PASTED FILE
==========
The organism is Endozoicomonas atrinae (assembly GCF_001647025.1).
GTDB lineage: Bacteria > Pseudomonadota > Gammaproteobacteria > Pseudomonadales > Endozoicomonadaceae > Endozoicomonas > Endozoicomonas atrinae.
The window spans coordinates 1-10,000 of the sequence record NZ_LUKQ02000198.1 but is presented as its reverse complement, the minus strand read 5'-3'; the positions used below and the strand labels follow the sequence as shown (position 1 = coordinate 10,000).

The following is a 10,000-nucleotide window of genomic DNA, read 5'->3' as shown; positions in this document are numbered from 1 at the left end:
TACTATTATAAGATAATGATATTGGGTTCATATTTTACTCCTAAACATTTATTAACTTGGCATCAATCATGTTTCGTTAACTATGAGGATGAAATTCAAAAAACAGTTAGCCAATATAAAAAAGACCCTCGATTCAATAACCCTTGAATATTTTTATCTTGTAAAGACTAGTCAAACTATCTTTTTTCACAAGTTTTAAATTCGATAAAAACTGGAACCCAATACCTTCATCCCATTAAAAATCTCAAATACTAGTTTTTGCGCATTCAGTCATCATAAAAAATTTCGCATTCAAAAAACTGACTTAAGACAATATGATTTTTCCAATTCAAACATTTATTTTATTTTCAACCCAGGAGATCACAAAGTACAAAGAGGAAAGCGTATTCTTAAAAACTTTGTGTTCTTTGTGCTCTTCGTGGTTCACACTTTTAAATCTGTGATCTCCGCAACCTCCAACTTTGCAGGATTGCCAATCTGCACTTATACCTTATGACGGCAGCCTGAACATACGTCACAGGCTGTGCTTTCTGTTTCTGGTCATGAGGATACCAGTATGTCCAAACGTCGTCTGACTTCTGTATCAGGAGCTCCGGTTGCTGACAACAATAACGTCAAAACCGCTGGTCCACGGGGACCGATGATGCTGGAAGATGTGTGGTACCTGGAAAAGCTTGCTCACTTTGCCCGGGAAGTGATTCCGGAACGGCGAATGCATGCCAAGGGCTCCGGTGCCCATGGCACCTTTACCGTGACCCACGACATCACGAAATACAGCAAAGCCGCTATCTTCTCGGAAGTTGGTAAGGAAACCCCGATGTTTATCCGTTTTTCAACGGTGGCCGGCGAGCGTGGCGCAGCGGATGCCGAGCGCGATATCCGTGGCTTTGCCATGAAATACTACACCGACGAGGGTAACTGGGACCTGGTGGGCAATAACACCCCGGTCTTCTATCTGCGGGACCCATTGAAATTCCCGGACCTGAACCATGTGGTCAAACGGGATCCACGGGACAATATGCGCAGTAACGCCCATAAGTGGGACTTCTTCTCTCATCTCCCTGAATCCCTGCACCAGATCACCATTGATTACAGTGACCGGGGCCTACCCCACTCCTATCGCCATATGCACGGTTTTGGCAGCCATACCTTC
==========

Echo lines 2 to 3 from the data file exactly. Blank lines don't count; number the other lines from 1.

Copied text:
GTDB lineage: Bacteria > Pseudomonadota > Gammaproteobacteria > Pseudomonadales > Endozoicomonadaceae > Endozoicomonas > Endozoicomonas atrinae.
The window spans coordinates 1-10,000 of the sequence record NZ_LUKQ02000198.1 but is presented as its reverse complement, the minus strand read 5'-3'; the positions used below and the strand labels follow the sequence as shown (position 1 = coordinate 10,000).